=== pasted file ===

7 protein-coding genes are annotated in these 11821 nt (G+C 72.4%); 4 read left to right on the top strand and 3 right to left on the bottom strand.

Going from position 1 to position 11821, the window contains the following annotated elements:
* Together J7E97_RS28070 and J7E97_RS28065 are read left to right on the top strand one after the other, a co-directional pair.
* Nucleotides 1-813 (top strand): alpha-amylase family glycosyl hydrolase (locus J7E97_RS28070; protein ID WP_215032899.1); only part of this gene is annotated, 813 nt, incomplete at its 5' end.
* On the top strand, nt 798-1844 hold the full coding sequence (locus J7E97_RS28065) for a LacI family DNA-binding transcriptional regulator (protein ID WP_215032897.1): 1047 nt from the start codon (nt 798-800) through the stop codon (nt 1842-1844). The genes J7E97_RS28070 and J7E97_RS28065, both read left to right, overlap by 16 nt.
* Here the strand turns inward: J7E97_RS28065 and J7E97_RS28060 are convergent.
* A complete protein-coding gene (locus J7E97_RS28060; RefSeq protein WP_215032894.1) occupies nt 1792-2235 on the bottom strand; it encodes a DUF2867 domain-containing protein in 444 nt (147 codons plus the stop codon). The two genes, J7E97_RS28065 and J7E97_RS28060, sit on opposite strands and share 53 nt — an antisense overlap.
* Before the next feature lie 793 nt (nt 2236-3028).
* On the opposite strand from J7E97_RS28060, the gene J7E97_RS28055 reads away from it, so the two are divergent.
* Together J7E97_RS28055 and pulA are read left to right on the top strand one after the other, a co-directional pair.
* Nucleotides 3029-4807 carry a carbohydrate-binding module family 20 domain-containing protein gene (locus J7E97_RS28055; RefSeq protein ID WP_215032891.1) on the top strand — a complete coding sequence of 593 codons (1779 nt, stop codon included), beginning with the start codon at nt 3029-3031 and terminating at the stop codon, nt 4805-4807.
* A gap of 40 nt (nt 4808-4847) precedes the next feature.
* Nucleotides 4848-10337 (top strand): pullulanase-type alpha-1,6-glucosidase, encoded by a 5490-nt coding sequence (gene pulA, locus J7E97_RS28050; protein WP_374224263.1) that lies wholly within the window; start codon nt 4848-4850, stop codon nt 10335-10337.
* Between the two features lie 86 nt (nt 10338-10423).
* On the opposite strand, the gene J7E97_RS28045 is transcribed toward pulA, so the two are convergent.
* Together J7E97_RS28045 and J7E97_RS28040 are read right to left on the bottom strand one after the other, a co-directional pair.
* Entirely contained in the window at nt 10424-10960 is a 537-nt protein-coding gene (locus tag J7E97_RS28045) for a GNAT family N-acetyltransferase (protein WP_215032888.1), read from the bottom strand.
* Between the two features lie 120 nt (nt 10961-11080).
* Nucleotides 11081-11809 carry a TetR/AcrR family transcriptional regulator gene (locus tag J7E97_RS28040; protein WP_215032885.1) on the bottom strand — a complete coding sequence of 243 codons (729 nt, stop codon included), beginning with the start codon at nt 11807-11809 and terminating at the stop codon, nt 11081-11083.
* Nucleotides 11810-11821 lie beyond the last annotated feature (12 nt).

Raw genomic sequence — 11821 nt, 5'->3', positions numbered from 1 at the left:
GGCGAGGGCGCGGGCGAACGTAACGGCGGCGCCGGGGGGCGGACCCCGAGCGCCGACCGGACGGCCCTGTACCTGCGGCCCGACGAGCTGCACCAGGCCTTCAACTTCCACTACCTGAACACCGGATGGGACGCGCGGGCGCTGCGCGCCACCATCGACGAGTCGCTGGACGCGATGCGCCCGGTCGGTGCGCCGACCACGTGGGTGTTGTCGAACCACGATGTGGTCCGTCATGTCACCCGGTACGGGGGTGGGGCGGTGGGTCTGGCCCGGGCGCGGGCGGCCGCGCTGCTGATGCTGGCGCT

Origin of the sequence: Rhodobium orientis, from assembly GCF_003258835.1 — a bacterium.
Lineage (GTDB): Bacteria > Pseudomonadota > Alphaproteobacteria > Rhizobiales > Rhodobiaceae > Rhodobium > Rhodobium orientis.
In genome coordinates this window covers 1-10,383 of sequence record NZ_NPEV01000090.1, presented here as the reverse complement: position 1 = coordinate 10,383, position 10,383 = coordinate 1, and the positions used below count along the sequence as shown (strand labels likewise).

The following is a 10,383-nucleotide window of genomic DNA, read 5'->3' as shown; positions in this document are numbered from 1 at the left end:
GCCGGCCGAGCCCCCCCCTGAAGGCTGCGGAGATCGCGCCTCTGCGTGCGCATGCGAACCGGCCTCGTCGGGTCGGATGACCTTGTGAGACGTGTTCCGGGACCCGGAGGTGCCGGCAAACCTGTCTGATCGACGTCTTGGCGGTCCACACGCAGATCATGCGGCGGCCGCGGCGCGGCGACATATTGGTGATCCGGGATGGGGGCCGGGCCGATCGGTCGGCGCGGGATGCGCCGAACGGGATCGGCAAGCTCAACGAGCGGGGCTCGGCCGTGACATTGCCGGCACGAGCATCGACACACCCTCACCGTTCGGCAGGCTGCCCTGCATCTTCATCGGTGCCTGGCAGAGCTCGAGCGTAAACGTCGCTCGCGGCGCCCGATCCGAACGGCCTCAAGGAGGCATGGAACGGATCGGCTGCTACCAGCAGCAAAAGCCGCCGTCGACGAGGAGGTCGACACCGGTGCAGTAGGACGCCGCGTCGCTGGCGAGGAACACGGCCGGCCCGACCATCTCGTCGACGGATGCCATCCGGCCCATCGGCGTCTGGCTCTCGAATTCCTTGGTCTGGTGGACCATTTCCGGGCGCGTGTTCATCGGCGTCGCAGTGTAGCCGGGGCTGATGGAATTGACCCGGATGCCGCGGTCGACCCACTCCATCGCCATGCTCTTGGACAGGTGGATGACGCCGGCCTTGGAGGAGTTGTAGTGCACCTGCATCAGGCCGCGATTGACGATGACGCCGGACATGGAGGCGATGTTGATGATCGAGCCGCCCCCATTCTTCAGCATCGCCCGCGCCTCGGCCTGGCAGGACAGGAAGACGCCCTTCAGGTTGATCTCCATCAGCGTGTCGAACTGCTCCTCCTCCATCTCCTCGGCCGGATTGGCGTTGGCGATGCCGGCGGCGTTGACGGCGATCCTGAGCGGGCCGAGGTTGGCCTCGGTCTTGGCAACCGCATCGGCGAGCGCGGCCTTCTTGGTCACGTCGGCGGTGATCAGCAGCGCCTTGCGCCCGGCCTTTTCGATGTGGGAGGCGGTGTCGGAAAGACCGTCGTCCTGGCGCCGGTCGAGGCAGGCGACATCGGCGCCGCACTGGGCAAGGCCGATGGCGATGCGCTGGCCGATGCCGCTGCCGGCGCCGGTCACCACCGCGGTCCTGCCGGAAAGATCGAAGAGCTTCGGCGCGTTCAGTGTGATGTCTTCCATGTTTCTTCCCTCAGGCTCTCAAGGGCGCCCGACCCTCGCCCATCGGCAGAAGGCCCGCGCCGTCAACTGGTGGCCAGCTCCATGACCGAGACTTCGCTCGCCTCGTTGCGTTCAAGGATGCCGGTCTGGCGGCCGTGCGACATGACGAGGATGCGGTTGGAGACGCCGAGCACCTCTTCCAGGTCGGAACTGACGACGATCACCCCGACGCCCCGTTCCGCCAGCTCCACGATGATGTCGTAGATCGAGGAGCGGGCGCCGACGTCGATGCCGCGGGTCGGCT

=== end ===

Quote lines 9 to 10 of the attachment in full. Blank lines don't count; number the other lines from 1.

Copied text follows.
* On the opposite strand from J7E97_RS28060, the gene J7E97_RS28055 reads away from it, so the two are divergent.
* Together J7E97_RS28055 and pulA are read left to right on the top strand one after the other, a co-directional pair.